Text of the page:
Remote Monitoring Boosts Chronic Illness Care
TIBCO technology helps Missouri hospital system track patients' medical conditions in real time, in and out of the hospital.
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Sisters of Mercy Health System, based in St. Louis, is the ninth largest Catholic healthcare system in the United States, operating 26 hospitals, as well as outpatient centers, clinics, and other care facilities in seven states.
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About three years ago, Sisters of Mercy began rolling out a remote monitoring system based on technology provided by TIBCO. To date, Sisters of Mercy is providing real-time, remote monitoring services to patients in nine of its largest hospitals, plus two non-Mercy hospitals.
Mercy is also using the remote monitoring capabilities afforded by TIBCO to help identify early signs of chronic obstructive pulmonary disease (COPD) and congestive heart failure (CHF) among home-based and soon-to-be-discharged hospital patients who are in danger of developing either of the two incurable, chronic, and potentially life-threatening conditions.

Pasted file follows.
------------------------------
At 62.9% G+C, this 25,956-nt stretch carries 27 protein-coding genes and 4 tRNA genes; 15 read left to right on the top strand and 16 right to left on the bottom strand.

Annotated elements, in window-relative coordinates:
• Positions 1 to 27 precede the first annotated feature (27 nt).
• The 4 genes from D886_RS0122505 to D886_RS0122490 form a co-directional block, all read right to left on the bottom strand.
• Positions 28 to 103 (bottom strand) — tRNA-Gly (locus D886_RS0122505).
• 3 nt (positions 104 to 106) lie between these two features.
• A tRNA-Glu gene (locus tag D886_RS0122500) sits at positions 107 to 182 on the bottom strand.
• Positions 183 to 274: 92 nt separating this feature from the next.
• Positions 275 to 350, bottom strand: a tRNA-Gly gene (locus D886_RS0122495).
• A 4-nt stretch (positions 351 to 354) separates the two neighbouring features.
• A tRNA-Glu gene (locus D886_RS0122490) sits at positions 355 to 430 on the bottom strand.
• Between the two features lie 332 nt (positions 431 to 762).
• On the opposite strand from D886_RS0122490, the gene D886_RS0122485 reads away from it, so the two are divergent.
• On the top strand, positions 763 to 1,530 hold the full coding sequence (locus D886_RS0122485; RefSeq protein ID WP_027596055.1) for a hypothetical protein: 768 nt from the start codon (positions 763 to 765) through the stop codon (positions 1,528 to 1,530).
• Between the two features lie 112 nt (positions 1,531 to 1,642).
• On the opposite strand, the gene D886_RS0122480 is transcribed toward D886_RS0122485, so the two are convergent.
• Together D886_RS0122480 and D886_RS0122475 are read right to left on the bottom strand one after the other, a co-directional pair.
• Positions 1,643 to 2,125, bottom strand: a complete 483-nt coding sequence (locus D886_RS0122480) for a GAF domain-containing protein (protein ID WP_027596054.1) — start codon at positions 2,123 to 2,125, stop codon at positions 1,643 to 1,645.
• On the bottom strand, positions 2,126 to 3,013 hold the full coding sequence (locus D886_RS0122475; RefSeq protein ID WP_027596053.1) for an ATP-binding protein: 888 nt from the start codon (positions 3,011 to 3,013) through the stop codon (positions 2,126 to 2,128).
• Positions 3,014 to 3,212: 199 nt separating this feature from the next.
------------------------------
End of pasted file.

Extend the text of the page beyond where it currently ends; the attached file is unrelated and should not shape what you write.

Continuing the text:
The monitoring allows physicians and other clinicians -- at the hospital, in their offices, or elsewhere -- to remotely track the condition of intensive care unit and emergency department patients at nine Mercy hospitals, as well as patients in two-non Mercy hospitals located in rural communities where there are shortages of key healthcare professionals, such as critical care workers.
In tracking of patients for COPD and CHF, data from Mercy hospitals and ambulatory care facilities is remotely monitored.
Eventually, all 26 Mercy hospitals are expected to be part of the remote monitoring, and the architecture has the potential to offer remote monitoring services to many more non-Mercy hospitals, said John Conroy, Sisters of Mercy executive director of application development.
"Our architecture allows us to bring up the non-Mercy hospitals as a software-as-a-service," he said. The services being offered can assist in tracking the condition of patients, including those in healthcare facilities facing a shortage of clinical expertise, such as critical care specialists, and also hospitals lacking an integrated electronic medical record, which makes it harder for clinicians to quickly assess key patient information.